Yes, I would like to see more on this topic, too! I have 13 and 16 yr old girls. My son is 18 and has attached himself to a girl who just turned 15 and it is devastating. He will not listen to reason and everything he stood for and was taught about God's word (he was walking with a whole heart!) has been thrown away after 5 years of making a sincere choice to be a Christian. I still have contact with him even though he has moved out but I am always looking for wisdom to impart to him when I get the chance! Plus, my girls have a tremendous amount of pressure from school mainly to like boys and have relationships. Right now they are active within our congregation and trying to learn about God and walk with Him but I want them to be prepared for the future when they are older and more "out on their own"

Jackie said...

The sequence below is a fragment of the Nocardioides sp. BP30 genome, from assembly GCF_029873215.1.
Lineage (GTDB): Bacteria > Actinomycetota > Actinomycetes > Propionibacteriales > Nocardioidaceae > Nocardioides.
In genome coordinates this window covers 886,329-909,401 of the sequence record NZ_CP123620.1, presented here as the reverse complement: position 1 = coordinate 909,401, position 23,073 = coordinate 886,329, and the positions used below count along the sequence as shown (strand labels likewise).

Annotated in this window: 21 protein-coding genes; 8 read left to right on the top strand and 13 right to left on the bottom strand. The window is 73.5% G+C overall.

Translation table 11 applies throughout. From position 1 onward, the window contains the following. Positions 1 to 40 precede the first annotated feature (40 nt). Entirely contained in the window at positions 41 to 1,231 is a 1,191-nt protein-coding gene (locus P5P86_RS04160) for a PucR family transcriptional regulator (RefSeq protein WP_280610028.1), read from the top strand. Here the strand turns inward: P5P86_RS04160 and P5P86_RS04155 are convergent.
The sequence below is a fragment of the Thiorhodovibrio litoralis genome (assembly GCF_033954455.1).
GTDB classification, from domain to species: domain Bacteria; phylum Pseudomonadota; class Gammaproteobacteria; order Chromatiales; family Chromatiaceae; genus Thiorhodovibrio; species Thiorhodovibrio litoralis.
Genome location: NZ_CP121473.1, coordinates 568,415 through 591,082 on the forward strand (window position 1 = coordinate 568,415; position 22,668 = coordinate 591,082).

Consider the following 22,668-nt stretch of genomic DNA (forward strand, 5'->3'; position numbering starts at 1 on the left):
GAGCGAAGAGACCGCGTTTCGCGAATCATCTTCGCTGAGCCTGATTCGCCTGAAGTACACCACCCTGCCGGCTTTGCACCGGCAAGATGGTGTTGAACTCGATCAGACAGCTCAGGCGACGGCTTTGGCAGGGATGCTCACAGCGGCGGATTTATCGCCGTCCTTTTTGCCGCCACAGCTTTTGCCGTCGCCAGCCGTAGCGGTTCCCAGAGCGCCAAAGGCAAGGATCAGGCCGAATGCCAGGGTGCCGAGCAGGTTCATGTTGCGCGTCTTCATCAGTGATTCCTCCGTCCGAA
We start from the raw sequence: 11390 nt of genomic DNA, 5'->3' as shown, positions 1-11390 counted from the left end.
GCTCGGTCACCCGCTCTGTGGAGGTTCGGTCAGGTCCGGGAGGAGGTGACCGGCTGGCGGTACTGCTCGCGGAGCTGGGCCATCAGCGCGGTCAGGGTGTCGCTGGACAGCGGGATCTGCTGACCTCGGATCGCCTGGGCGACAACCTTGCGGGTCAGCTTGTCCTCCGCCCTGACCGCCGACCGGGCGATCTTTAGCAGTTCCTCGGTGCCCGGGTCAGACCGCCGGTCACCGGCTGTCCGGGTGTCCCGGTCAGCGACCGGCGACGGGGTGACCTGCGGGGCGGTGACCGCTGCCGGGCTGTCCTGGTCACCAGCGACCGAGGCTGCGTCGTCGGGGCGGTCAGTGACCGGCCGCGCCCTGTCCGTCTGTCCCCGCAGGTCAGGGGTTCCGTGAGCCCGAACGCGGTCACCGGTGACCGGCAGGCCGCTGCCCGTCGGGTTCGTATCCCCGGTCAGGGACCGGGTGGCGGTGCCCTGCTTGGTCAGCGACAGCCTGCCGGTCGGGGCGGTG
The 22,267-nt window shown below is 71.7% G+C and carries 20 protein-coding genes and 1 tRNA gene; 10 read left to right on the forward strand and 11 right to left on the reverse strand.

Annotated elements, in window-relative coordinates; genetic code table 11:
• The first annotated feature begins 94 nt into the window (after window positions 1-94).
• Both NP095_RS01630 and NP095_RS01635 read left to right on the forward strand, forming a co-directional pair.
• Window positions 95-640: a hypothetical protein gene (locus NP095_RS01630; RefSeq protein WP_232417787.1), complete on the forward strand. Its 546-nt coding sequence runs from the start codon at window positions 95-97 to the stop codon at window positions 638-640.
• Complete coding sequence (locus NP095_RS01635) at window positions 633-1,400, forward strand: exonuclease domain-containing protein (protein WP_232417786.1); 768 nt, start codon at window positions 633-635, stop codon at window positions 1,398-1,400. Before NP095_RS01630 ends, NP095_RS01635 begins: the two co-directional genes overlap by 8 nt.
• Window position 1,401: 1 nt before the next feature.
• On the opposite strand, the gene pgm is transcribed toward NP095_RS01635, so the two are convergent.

I love the illustration, Heather! How wonderful that it's just in time I can use this as an illustration next weekend as I will speak to all single girls who are attending the Encounter God about Emotions.

Final Anonymous said...

Do a google search on Mormon Standards Nights or any combination of Mormon and chaste, purity, etc. These types of illustrations have been used with teen girls for years, and have caused irreperable harm to many, who went on to believe a minor, youthful relationship or infatuation that did not progress made them "damaged goods," and forever doomed their chances of a happy marriage or a husband "found by God." I'm sure that's not your intent, but I ask you to PLEASE research what these young women who are now adults have to say, and reconsider the message you are sending to young women.

Not everyone who has a close, emotional relationship with the opposite sex brings loads of negative baggage into a marriage relationship. People have an amazing capacity for resilience, and can learn TO LEARN from mistakes, or from things that do not go their way. God made us this way, knows we will fall and fail, and gave us a way to pick ourselves up and move on, better and stronger and closer to Him as a result of it. I would far rather have my daughter learn how to analyze and learn from non-life-or-salvation-threatening mistakes and failures, than teach her to fear for her future if she makes any kind of mistake at all. That's not God's message. It shouldn't be ours.